Maroon 5 Track Sings 'Don’t Worry' About FIFA World Cup With Bob Marley Classic
Maroon 5 sing an awful lot about love ("This Love","She Will Be Loved") and dancing ("Moves Like Jagger"). But this might well be the first time they've thrown their collective hats into the realm of summer sports anthems.
The band have released a catchy cover of Bob Marley & The Wailers’ Three Little Birds as part of Hyundai’s 2018 FIFA World Cup™ campaign, which arrives with a suitably psychedelic video helmed by director Joseph Kahn.
Filmed in Maroon 5’s home state of Los Angeles, the hi-tech clip sees the band's performance flanked by dancing silhouettes formed of leaves, water, lights and referee flags (naturally). The mood is one of celebration and excitement with the elemental figures embodying the mood of the 2018 FIFA World Cup™.
It marks their third collaboration with Kahn, a two-time Grammy Award winner for his work on Eminem’s Without Me and Taylor Swift’s Bad Blood.
The globally-renowned filmmaker integrated performance capture with 3D texture mapping to create the ethereal figures seen in the video, whose carefree choreography echoes the feel-good feeling of the song.
"I was excited to tell a story with Maroon 5," he says in a behind the scenes film.
"My favourite types of videos to do are performances integrated into a storyline.
"This commercial has a musical component and a performance element that tie together in a very complex jigsaw puzzle."
As part of the campaign, Kahn has also directed two short clips which will air during games. Watch one below:
The adverts transplant the band to the gates of a football stadium where, with a snap of their fingers (and some good smart technology), Maroon 5 prevent a series of parking-related disasters.
The highlights? The new Hyundai Santa Fe's Safe Exit Assist prevents your car's rear door from opening if another vehicle is detected approaching from behind, while the Kona's Forward Collision-Avoidance Assist is a smart new addition to prevent accidents due to negligence from other drivers.
Hyundai, a proud FIFA partner since 1999 (including the 2018 FIFA World Cup™) is encouraging fans to focus on the tournament as a celebration of sport rather than worrying about the fate of their team (take note, England fans), a sentiment drawn from its brand ethos.
"For the 2018 FIFA World Cup™, Maroon 5’s modern take on Three Little Birds tells people to forget their worries; reflecting our new message of Hyundai enhancing everyday lives with the 'Quality Time' campaign, which informs customers about using our smart technology to keep safe and worry free while on the roads. Hyundai are endlessly innovating and elevating our brand to be more smart," said a Hyundai spokesperson.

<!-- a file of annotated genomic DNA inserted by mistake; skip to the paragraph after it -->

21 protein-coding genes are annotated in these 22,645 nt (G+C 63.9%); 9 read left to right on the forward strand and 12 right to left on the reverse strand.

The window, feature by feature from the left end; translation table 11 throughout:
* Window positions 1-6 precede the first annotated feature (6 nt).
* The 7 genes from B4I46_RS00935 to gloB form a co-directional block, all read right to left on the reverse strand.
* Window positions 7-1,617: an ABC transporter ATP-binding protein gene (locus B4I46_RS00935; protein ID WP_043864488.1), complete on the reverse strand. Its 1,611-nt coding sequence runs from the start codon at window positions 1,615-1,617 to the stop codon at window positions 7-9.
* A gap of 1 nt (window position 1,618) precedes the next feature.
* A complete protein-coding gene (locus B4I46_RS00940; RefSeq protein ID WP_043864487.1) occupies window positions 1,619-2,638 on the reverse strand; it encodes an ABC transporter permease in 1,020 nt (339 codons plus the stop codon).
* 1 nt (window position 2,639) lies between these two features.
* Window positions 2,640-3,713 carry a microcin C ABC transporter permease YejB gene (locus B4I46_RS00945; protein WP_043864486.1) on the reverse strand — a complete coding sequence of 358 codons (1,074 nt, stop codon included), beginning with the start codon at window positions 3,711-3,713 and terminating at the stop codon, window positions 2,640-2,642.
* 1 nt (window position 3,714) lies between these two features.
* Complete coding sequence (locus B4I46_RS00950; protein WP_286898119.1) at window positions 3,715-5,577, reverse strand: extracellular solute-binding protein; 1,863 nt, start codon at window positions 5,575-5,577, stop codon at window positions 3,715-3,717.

The track itself is a faithful rendition of the 1977 Exodus classic. Faced with the daunting challenge of covering one of their icons, the band decided to "honour his arrangement" while putting their "own spin on it".
"Bob Marley is one of the greatest artists in the history of music," bassist Mickey Madden said.
"He’s truly a genius. It’s an honour. Any chance to introduce [the song] to a new audience, it’s something that any band should take."
Releasing the song in the run-up to the 2018 FIFA World Cup™ comes with an added layer of poignancy, as Marley was known for his love of the beautiful game.
He was a fan of Brazilian legend Pelé and his team Santos, and famously said that "football is freedom, a whole universe to itself".
Carl Brown, the Jamaican player turned manager, once watched Marley play in Kingston’s National Stadium and said that he "couldn’t figure out which he loved more, music or football".
As part of its campaign, Hyundai is also bringing the FIFA World Football Museum from its home in Zurich to Moscow.
The exhibition explores the history of the tournament from its first edition in 1930 through to today, touching on the stories of greats such as Diego Maradona, Lev Yashin and Cristiano Ronaldo. For more information on the FIFA World Football Museum, head to worldcup.hyundai.com.
The highlight is the Jules Rimet Cup: the original prize trophy lifted by England in 1966. Stolen twice – once in London just days before the the ’66 competition kicked off, and again in 1983 in Brazil – the full statuette has never been recovered. However, the original base remains intact and is displayed with a replica cup, alongside this year’s trophy.
Wherever you watch this year's 2018 FIFA World Cup™, get there in a Hyundai